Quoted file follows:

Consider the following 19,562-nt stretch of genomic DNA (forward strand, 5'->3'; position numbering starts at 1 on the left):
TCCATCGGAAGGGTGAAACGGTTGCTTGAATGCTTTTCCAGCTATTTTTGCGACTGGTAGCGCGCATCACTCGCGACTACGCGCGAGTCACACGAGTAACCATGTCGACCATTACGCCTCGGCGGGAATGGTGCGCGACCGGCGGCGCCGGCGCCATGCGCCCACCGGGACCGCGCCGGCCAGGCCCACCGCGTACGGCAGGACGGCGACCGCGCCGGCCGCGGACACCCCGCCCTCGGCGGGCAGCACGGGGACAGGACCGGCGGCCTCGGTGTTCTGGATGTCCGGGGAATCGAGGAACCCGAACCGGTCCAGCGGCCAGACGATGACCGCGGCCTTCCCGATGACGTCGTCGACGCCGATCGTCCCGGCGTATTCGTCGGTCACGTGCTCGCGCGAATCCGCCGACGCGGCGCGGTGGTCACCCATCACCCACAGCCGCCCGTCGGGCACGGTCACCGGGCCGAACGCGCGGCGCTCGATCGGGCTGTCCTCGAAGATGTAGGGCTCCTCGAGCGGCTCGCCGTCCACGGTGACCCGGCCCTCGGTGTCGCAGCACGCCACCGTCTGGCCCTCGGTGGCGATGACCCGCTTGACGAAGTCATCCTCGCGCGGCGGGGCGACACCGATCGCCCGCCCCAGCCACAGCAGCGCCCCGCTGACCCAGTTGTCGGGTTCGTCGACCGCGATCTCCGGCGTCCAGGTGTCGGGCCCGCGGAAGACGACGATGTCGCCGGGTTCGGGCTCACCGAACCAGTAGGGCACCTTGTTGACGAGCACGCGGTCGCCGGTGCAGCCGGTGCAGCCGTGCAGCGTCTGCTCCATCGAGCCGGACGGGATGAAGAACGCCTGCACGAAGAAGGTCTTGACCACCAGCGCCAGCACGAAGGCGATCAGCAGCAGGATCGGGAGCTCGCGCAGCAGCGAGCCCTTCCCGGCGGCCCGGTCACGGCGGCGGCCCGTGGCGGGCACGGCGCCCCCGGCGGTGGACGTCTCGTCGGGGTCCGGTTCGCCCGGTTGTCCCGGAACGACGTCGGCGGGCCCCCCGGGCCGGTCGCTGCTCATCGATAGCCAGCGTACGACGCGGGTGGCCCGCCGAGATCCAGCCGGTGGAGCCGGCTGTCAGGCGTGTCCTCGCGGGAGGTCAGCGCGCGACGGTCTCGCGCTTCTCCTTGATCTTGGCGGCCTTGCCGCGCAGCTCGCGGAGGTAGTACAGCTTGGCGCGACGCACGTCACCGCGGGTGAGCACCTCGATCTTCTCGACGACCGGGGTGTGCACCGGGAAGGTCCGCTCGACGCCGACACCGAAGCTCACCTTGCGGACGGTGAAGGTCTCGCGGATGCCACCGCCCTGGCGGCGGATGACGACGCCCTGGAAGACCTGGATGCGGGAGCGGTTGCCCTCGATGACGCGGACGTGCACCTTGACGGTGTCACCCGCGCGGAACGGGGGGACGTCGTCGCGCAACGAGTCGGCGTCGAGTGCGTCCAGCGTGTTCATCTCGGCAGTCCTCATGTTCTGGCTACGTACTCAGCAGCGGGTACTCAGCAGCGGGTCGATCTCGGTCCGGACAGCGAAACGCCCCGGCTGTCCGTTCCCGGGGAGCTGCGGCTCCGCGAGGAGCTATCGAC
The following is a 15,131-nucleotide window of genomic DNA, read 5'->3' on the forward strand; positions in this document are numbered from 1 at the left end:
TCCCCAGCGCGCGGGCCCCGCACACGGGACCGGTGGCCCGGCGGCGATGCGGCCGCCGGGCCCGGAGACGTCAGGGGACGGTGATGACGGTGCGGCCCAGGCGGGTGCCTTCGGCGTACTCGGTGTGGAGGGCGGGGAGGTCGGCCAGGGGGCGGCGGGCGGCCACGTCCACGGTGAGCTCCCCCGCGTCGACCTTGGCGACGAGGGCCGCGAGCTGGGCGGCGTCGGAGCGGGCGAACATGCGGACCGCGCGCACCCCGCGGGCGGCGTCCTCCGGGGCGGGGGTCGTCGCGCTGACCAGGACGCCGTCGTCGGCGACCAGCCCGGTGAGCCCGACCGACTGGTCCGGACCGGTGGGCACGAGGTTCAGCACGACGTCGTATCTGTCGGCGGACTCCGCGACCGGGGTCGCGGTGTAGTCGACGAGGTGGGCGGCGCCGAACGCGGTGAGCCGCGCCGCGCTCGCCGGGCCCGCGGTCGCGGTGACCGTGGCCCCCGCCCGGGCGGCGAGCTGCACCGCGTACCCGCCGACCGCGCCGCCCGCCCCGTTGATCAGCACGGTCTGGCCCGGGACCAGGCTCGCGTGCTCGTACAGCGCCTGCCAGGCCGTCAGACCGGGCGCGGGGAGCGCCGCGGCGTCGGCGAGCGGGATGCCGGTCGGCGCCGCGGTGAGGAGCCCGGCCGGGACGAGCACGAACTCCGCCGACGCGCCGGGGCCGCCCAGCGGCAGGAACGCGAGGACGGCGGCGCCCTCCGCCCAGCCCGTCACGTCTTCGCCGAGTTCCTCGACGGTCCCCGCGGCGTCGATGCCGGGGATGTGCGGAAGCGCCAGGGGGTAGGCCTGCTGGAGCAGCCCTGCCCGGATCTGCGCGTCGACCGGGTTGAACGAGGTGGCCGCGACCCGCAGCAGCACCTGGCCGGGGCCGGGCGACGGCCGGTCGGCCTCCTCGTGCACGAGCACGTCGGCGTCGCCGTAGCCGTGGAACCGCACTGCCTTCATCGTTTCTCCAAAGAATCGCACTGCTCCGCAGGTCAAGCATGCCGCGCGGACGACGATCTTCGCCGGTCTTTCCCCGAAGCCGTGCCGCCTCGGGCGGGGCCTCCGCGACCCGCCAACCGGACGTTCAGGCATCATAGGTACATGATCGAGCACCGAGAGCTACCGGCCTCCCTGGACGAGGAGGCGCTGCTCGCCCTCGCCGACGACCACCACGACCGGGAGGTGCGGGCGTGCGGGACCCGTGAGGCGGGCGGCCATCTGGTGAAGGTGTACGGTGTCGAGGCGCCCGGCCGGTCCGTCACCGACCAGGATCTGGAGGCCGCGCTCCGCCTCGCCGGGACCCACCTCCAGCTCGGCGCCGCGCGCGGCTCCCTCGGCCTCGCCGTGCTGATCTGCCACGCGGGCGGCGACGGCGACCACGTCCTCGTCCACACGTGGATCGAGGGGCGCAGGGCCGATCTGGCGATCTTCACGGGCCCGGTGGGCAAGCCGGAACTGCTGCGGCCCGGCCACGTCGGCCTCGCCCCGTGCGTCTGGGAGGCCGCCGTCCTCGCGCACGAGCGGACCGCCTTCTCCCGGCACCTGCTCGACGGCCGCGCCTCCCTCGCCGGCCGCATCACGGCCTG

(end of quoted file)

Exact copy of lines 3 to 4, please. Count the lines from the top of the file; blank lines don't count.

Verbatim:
The following is a 15,131-nucleotide window of genomic DNA, read 5'->3' on the forward strand; positions in this document are numbered from 1 at the left end:
TCCCCAGCGCGCGGGCCCCGCACACGGGACCGGTGGCCCGGCGGCGATGCGGCCGCCGGGCCCGGAGACGTCAGGGGACGGTGATGACGGTGCGGCCCAGGCGGGTGCCTTCGGCGTACTCGGTGTGGAGGGCGGGGAGGTCGGCCAGGGGGCGGCGGGCGGCCACGTCCACGGTGAGCTCCCCCGCGTCGACCTTGGCGACGAGGGCCGCGAGCTGGGCGGCGTCGGAGCGGGCGAACATGCGGACCGCGCGCACCCCGCGGGCGGCGTCCTCCGGGGCGGGGGTCGTCGCGCTGACCAGGACGCCGTCGTCGGCGACCAGCCCGGTGAGCCCGACCGACTGGTCCGGACCGGTGGGCACGAGGTTCAGCACGACGTCGTATCTGTCGGCGGACTCCGCGACCGGGGTCGCGGTGTAGTCGACGAGGTGGGCGGCGCCGAACGCGGTGAGCCGCGCCGCGCTCGCCGGGCCCGCGGTCGCGGTGACCGTGGCCCCCGCCCGGGCGGCGAGCTGCACCGCGTACCCGCCGACCGCGCCGCCCGCCCCGTTGATCAGCACGGTCTGGCCCGGGACCAGGCTCGCGTGCTCGTACAGCGCCTGCCAGGCCGTCAGACCGGGCGCGGGGAGCGCCGCGGCGTCGGCGAGCGGGATGCCGGTCGGCGCCGCGGTGAGGAGCCCGGCCGGGACGAGCACGAACTCCGCCGACGCGCCGGGGCCGCCCAGCGGCAGGAACGCGAGGACGGCGGCGCCCTCCGCCCAGCCCGTCACGTCTTCGCCGAGTTCCTCGACGGTCCCCGCGGCGTCGATGCCGGGGATGTGCGGAAGCGCCAGGGGGTAGGCCTGCTGGAGCAGCCCTGCCCGGATCTGCGCGTCGACCGGGTTGAACGAGGTGGCCGCGACCCGCAGCAGCACCTGGCCGGGGCCGGGCGACGGCCGGTCGGCCTCCTCGTGCACGAGCACGTCGGCGTCGCCGTAGCCGTGGAACCGCACTGCCTTCATCGTTTCTCCAAAGAATCGCACTGCTCCGCAGGTCAAGCATGCCGCGCGGACGACGATCTTCGCCGGTCTTTCCCCGAAGCCGTGCCGCCTCGGGCGGGGCCTCCGCGACCCGCCAACCGGACGTTCAGGCATCATAGGTACATGATCGAGCACCGAGAGCTACCGGCCTCCCTGGACGAGGAGGCGCTGCTCGCCCTCGCCGACGACCACCACGACCGGGAGGTGCGGGCGTGCGGGACCCGTGAGGCGGGCGGCCATCTGGTGAAGGTGTACGGTGTCGAGGCGCCCGGCCGGTCCGTCACCGACCAGGATCTGGAGGCCGCGCTCCGCCTCGCCGGGACCCACCTCCAGCTCGGCGCCGCGCGCGGCTCCCTCGGCCTCGCCGTGCTGATCTGCCACGCGGGCGGCGACGGCGACCACGTCCTCGTCCACACGTGGATCGAGGGGCGCAGGGCCGATCTGGCGATCTTCACGGGCCCGGTGGGCAAGCCGGAACTGCTGCGGCCCGGCCACGTCGGCCTCGCCCCGTGCGTCTGGGAGGCCGCCGTCCTCGCGCACGAGCGGACCGCCTTCTCCCGGCACCTGCTCGACGGCCGCGCCTCCCTCGCCGGCCGCATCACGGCCTG